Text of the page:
Monday, November 24, 2008

President of Indonesia calls for one single global currency

President of Indonesia calls for one single global currency,20081105-144210,uk.html

President Susilo Bambang Yudhoyono has proposed the use of one single global currency to prevent pressures on currencies, in particularly the rupiah, when economic crisis hits. This can at least maintain the stability of currency rates in each country and protect it against pressures of other currencies.

The president maintains that with a single global currency rate, there would no longer be a currency exchange crisis and money would not be commercialized. With a single currency, the function of money as a trading value will not change. “It could be done in stages, starting with the dollar, euro, or Asian currency,” said the president at the Bogor Institute of Agriculture (IPB) yesterday. He has once submitted this idea at an international forum.

The root of the global financial crisis, he said, was an imbalance between advanced and developing countries in their capital, technology and natural resources. This is caused by a bubble economy which does not reflect the real sectors, but instead only reflects vast distribution of money, resulting in gaps.

On the other hand, Yudhoyono said Indonesia must strengthen its domestic source of funding system and reduce its foreign debts. One of the measures taken was by not joining the International Monetary Fund (IMF) as an effort to avoid a much bigger crisis. “Capital can come easily, but they can fly away as easily,” said Yudhoyono.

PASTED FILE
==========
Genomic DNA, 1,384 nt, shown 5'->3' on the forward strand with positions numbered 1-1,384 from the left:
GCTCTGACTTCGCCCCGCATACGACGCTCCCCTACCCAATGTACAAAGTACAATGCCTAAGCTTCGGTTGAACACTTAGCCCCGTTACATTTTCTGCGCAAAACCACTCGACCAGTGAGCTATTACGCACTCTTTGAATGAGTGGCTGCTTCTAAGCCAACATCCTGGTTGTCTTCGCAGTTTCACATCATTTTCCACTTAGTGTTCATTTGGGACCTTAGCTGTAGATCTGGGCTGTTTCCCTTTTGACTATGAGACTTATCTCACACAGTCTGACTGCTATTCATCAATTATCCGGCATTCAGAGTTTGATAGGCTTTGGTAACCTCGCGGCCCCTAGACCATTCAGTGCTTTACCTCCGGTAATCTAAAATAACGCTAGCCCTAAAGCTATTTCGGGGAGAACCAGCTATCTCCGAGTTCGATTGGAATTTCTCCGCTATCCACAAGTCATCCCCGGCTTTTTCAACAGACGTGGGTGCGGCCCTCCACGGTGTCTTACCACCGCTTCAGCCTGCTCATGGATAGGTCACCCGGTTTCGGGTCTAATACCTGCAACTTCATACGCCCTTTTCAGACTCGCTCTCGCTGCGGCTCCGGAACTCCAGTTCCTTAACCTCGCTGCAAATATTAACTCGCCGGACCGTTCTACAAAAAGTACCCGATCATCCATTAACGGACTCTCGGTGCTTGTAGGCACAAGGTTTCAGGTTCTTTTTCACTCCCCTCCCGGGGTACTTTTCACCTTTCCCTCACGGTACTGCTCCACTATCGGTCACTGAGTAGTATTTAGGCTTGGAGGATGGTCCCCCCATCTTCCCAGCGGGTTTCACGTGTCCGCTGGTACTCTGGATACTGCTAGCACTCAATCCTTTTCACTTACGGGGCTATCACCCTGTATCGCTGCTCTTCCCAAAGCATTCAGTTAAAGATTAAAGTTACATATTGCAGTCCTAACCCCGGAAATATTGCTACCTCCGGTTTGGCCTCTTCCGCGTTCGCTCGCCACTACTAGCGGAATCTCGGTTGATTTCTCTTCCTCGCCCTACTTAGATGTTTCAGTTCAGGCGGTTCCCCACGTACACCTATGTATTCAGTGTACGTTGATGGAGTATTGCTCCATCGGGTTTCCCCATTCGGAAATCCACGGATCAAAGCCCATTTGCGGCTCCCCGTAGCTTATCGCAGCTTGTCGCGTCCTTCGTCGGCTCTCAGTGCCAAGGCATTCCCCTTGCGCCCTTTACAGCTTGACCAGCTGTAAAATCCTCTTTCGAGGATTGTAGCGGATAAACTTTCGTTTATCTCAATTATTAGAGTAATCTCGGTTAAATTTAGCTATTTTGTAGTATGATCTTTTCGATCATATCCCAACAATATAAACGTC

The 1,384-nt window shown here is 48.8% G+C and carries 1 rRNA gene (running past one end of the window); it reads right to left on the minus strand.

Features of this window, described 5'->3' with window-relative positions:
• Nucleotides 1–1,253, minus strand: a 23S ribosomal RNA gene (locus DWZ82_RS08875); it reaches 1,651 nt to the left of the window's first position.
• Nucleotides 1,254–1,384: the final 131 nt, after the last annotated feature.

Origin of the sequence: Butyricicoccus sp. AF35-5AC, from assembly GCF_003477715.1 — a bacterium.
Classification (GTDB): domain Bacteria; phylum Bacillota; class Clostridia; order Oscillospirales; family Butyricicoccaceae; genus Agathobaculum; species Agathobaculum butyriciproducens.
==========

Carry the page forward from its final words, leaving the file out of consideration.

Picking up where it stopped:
But according to Fauzi Ikhsan, Standard Chartered Bank senior economist, the chances for the single global currency to be implemented are slim, although it is theoretically applicable. “It is difficult to unify the countries of the world. It is just unrealistic for the time being,” Fauzi argued.

As example, he cited the euro, the single currency in Europe, which took more than 10 years to be applied. Even now, not all countries in the continent use it. One of them is the United Kingdom, which maintains its pound sterling because its value is far above the euro and the US dollar.

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